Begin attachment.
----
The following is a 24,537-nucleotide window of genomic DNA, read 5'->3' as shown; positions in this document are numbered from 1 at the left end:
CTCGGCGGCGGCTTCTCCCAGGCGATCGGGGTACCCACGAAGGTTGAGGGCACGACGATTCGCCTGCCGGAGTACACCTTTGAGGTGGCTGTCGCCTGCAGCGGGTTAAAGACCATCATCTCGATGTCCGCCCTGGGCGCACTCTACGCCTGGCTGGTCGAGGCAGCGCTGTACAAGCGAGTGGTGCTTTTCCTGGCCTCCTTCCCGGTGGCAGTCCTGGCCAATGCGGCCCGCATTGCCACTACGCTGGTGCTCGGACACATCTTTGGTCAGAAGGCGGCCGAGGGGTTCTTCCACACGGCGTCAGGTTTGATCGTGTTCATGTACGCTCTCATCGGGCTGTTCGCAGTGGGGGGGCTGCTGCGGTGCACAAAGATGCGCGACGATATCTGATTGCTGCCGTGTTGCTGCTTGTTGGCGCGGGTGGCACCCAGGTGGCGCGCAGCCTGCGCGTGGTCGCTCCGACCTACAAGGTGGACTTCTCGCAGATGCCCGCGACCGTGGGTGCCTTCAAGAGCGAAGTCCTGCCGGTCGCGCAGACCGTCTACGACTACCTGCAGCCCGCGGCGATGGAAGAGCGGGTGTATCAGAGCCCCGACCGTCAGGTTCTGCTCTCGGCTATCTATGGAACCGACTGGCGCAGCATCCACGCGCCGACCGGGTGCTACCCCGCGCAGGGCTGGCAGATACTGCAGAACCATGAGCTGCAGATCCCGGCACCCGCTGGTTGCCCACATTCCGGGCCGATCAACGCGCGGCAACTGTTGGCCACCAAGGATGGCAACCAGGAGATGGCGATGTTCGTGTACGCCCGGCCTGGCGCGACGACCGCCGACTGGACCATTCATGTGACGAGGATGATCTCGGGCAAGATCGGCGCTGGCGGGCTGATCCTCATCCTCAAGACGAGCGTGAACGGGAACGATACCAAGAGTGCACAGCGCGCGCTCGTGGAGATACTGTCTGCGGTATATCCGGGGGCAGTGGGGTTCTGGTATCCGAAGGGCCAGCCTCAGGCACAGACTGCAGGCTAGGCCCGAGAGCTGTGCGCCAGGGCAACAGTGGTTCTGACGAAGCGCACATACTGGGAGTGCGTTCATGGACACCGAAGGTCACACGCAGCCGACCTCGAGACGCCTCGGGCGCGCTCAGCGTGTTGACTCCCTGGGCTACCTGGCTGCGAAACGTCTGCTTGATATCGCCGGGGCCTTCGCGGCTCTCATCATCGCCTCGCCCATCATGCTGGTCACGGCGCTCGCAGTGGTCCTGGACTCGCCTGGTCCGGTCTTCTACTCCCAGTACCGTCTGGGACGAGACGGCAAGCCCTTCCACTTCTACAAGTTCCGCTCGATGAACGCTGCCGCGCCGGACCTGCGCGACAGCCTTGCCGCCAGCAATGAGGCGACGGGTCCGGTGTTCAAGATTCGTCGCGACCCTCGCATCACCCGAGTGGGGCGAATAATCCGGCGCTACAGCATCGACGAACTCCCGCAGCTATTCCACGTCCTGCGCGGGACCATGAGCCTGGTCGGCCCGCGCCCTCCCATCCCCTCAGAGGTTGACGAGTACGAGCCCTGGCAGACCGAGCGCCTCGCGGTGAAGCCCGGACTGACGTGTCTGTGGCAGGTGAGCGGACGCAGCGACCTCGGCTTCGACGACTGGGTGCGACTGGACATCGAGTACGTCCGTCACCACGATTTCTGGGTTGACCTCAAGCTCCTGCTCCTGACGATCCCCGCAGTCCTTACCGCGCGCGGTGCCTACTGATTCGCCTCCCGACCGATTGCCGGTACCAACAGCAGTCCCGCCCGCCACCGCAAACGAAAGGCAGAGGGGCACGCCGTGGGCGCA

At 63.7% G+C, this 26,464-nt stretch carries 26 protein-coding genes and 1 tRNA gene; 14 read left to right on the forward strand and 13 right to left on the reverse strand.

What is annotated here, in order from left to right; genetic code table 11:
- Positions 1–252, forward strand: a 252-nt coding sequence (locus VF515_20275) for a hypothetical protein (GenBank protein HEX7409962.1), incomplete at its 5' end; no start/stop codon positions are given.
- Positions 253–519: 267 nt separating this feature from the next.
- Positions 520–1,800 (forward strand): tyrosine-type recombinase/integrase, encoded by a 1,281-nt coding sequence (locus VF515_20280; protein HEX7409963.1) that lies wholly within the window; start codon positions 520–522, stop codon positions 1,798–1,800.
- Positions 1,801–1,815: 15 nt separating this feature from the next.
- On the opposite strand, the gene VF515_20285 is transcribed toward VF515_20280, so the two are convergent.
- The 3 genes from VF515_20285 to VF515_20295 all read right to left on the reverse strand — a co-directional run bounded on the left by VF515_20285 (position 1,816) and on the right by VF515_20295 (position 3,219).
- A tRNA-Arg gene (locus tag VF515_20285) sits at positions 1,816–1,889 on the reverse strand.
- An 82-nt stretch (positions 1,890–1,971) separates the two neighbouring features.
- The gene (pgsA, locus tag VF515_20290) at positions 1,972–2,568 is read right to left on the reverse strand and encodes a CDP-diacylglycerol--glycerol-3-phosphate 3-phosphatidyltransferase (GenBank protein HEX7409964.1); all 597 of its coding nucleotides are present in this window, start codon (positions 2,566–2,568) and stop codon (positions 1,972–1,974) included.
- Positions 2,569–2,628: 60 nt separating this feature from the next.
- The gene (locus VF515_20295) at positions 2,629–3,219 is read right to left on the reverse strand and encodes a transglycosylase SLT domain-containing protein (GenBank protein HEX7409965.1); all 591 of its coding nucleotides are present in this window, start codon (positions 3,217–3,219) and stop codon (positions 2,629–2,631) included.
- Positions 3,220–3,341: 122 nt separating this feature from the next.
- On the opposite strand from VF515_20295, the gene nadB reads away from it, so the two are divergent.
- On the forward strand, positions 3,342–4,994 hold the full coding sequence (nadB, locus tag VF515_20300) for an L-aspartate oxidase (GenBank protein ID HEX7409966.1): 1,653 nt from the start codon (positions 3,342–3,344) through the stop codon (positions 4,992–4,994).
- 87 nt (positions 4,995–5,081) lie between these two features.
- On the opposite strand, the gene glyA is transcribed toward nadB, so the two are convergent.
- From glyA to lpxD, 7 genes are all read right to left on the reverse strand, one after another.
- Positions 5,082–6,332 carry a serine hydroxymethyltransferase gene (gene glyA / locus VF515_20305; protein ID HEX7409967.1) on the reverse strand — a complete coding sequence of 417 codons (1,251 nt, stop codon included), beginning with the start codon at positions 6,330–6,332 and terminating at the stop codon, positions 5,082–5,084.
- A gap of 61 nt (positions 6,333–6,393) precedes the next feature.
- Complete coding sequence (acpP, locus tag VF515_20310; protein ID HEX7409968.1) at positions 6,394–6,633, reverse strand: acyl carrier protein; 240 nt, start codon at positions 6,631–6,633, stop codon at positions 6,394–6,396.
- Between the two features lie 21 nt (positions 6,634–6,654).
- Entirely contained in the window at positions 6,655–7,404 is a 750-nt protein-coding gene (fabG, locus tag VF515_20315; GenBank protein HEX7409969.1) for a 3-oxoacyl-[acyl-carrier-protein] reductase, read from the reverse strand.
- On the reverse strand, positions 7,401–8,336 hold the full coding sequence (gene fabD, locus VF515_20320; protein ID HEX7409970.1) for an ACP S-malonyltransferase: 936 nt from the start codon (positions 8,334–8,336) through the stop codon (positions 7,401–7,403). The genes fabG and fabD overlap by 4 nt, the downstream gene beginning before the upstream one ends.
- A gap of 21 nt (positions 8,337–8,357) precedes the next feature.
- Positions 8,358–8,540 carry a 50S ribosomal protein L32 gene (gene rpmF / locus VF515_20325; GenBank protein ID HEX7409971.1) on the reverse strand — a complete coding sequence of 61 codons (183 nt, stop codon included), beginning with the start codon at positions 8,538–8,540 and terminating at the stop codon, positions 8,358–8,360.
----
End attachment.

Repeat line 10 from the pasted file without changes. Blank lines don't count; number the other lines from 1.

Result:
- The 3 genes from VF515_20285 to VF515_20295 all read right to left on the reverse strand — a co-directional run bounded on the left by VF515_20285 (position 1,816) and on the right by VF515_20295 (position 3,219).